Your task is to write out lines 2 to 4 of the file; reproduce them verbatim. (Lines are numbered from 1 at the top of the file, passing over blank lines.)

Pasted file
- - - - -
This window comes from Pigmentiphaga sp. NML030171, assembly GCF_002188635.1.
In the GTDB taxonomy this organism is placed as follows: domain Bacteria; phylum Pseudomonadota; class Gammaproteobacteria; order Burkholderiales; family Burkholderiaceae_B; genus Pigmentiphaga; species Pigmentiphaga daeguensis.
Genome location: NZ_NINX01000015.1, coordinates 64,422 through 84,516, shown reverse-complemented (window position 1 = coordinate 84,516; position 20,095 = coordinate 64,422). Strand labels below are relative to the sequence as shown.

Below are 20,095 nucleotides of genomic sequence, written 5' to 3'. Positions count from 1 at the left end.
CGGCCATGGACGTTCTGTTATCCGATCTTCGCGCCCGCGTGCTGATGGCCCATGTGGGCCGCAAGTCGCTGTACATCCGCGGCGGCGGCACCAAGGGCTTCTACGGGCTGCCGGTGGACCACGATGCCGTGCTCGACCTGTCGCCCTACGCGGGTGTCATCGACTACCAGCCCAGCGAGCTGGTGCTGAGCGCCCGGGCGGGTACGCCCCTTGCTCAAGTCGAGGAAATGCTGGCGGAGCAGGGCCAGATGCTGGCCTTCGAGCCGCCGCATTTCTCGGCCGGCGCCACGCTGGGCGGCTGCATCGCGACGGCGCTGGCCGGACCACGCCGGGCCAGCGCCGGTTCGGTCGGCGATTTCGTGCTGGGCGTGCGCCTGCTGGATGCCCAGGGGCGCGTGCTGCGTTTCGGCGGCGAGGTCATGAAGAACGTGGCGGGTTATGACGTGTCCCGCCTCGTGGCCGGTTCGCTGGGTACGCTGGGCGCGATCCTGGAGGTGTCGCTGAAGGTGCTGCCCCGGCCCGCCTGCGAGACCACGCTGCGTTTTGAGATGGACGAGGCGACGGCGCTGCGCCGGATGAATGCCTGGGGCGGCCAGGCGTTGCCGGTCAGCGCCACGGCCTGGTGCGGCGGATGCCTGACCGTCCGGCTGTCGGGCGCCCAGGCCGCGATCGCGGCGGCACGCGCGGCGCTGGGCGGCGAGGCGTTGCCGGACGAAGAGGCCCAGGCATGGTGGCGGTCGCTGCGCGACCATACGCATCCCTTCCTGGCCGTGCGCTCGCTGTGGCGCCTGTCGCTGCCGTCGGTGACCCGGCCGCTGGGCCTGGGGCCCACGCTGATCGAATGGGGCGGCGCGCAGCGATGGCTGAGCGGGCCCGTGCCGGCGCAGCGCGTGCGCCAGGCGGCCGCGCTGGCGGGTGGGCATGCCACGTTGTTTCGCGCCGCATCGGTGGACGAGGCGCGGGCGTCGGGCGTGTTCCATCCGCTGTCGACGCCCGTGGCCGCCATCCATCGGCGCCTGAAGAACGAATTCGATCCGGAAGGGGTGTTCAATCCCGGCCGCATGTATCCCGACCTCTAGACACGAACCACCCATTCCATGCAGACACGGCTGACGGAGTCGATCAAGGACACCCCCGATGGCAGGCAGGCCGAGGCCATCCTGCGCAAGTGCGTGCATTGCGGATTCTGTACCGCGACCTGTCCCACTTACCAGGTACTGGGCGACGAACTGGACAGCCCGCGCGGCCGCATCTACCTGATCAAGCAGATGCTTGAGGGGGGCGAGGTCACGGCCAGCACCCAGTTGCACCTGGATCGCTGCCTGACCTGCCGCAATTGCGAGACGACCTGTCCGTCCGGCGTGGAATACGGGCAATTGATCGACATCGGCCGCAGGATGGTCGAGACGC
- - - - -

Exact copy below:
In the GTDB taxonomy this organism is placed as follows: domain Bacteria; phylum Pseudomonadota; class Gammaproteobacteria; order Burkholderiales; family Burkholderiaceae_B; genus Pigmentiphaga; species Pigmentiphaga daeguensis.
Genome location: NZ_NINX01000015.1, coordinates 64,422 through 84,516, shown reverse-complemented (window position 1 = coordinate 84,516; position 20,095 = coordinate 64,422). Strand labels below are relative to the sequence as shown.

Below are 20,095 nucleotides of genomic sequence, written 5' to 3'. Positions count from 1 at the left end.